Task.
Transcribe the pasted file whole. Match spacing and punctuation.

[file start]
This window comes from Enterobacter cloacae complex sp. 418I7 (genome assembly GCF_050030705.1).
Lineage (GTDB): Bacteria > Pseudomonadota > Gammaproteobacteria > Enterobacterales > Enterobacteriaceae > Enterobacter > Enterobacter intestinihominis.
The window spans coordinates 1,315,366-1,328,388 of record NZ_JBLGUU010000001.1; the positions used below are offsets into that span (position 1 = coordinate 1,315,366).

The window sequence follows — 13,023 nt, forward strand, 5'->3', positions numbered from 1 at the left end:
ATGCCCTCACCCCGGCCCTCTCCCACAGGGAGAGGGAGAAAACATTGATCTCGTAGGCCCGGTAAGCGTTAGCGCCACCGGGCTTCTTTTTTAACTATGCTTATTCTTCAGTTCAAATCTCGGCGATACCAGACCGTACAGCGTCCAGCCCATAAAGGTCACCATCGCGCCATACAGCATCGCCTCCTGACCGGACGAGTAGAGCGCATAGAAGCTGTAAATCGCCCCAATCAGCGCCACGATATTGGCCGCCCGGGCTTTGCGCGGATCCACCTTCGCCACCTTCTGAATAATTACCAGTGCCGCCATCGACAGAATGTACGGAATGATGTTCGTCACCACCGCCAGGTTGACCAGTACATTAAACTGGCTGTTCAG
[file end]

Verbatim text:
This window comes from Enterobacter cloacae complex sp. 418I7 (genome assembly GCF_050030705.1).
Lineage (GTDB): Bacteria > Pseudomonadota > Gammaproteobacteria > Enterobacterales > Enterobacteriaceae > Enterobacter > Enterobacter intestinihominis.
The window spans coordinates 1,315,366-1,328,388 of record NZ_JBLGUU010000001.1; the positions used below are offsets into that span (position 1 = coordinate 1,315,366).

The window sequence follows — 13,023 nt, forward strand, 5'->3', positions numbered from 1 at the left end:
ATGCCCTCACCCCGGCCCTCTCCCACAGGGAGAGGGAGAAAACATTGATCTCGTAGGCCCGGTAAGCGTTAGCGCCACCGGGCTTCTTTTTTAACTATGCTTATTCTTCAGTTCAAATCTCGGCGATACCAGACCGTACAGCGTCCAGCCCATAAAGGTCACCATCGCGCCATACAGCATCGCCTCCTGACCGGACGAGTAGAGCGCATAGAAGCTGTAAATCGCCCCAATCAGCGCCACGATATTGGCCGCCCGGGCTTTGCGCGGATCCACCTTCGCCACCTTCTGAATAATTACCAGTGCCGCCATCGACAGAATGTACGGAATGATGTTCGTCACCACCGCCAGGTTGACCAGTACATTAAACTGGCTGTTCAG